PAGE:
Yes, sure. I worked on Operating Systems in the 1960s; in those days the expression software engineering had not been invented. We built another system in the 1970s; it was as much a hardware project as a software project. Working for Microsoft, I think of building Windows 2000 as a software engineering challenge.

When did it dawn on you that majority of the most interesting work in the future would be more software-based and not hardware?
For a while, I worked in communications, and in communications, the interest in hardware has been more durable. Communications require things to work reliably. People talked for many years about the convergence of the communications and computing industries, which for many years failed to happen, and I think the difference was cultural, but I think the cultural differences are going away. The communications industry is now more competitive, and is starting to be quicker on its feet, and the computing industry has always had to be quicker on its feet. Thatís causing the communications business to become more like the computing business. On the other hand, the computing business has had to get more the other way, simply because of the enormous investment in software, and you canít just say we ought to throw away all this software and start again anymore than you can say we ought to throw away all these telephone exchanges in Britain and have better ones.

Do you think having the communications business going the way of the computing business may impact the reliability of communications structures? Software and computing break down a lot while communications people actually try to engineer things.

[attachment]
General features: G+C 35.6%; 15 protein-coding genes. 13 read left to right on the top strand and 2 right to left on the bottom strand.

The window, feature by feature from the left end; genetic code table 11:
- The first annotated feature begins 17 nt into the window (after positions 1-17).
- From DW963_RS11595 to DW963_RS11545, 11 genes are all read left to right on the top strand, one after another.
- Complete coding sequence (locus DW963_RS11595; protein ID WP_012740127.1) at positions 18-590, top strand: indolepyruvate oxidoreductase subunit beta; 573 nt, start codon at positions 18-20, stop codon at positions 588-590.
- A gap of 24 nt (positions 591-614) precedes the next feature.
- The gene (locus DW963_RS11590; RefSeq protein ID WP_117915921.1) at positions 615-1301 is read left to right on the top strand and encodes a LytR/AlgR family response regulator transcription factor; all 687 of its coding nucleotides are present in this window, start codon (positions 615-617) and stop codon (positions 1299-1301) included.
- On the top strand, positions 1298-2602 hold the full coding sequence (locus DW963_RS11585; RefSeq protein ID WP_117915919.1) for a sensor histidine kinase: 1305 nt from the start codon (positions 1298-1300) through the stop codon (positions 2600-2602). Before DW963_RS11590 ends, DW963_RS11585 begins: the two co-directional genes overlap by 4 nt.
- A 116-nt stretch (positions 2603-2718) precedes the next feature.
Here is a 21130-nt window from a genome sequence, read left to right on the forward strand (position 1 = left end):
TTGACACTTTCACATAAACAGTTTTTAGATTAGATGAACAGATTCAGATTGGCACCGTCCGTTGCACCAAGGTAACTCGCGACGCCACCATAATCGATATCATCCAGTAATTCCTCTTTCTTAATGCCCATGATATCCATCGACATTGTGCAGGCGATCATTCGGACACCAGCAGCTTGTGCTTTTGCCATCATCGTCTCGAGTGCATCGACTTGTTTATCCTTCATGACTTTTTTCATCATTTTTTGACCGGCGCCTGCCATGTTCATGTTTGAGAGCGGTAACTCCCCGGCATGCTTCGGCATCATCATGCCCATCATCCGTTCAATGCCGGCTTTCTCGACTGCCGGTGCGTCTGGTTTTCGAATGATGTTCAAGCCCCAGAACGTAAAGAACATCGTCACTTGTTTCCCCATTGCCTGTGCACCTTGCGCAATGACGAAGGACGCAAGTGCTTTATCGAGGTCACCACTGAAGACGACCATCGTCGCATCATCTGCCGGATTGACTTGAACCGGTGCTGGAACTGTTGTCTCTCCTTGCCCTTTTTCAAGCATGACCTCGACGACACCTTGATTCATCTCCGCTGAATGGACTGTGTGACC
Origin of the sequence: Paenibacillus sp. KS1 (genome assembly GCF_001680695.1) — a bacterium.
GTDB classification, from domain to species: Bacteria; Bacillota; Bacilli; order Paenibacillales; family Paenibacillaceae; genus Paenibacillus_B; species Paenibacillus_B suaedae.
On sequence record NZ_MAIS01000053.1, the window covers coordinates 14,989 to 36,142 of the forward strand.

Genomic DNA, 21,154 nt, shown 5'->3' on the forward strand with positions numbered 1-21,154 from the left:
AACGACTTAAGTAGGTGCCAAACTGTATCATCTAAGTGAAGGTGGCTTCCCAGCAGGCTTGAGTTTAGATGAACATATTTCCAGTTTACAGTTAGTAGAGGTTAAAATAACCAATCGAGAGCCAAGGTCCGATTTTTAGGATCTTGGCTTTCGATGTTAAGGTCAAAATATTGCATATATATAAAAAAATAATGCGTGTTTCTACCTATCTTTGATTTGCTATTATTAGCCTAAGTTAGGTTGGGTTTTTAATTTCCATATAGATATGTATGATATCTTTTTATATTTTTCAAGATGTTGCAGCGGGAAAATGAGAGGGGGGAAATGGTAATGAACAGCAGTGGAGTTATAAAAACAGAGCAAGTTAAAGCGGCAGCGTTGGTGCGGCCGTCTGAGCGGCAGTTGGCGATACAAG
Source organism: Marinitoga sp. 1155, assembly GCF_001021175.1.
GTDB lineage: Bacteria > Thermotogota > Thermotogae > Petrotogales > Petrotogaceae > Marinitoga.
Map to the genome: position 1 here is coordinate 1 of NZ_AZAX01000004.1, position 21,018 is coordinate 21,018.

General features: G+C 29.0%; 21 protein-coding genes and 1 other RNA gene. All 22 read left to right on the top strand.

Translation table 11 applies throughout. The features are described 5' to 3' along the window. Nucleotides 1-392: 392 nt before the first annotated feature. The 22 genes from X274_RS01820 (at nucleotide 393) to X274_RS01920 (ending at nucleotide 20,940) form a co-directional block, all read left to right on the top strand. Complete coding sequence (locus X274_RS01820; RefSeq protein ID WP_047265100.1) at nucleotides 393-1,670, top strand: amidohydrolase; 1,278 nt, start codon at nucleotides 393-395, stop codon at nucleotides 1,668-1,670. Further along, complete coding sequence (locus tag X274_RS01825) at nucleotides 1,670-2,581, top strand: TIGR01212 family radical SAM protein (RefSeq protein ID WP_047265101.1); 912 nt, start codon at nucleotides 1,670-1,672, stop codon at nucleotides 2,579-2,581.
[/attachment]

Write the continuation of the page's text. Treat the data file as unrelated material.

This is undoubtedly true, and I think youíll probably find, if youíre talking about very established communications companies like BT, their reliability is so extremely built into their culture even if they behave differently they wouldnít throw that out. I would refuse to give any example of newer communications companies.

Whatís your favourite story about software engineering or development, in terms of successes or mishaps or failures?
The thing which struck me as most bizarre, when we had built our computer in the 1970s, we ran it with a temporary OS and we found to our amazement that the OS would boot satisfactorily every third time you pressed the button. Not about every third time, but exactly every third time, and this is sort of thing youíll at first attribute to the intervention of the devil, but after a very great deal of thought, it proved to be a logic error in the computer, in the cache initialisation, and nobody could ever explain why such error would cause such an effect.

Which computer-related areas are most in need of investment by government, business, or education?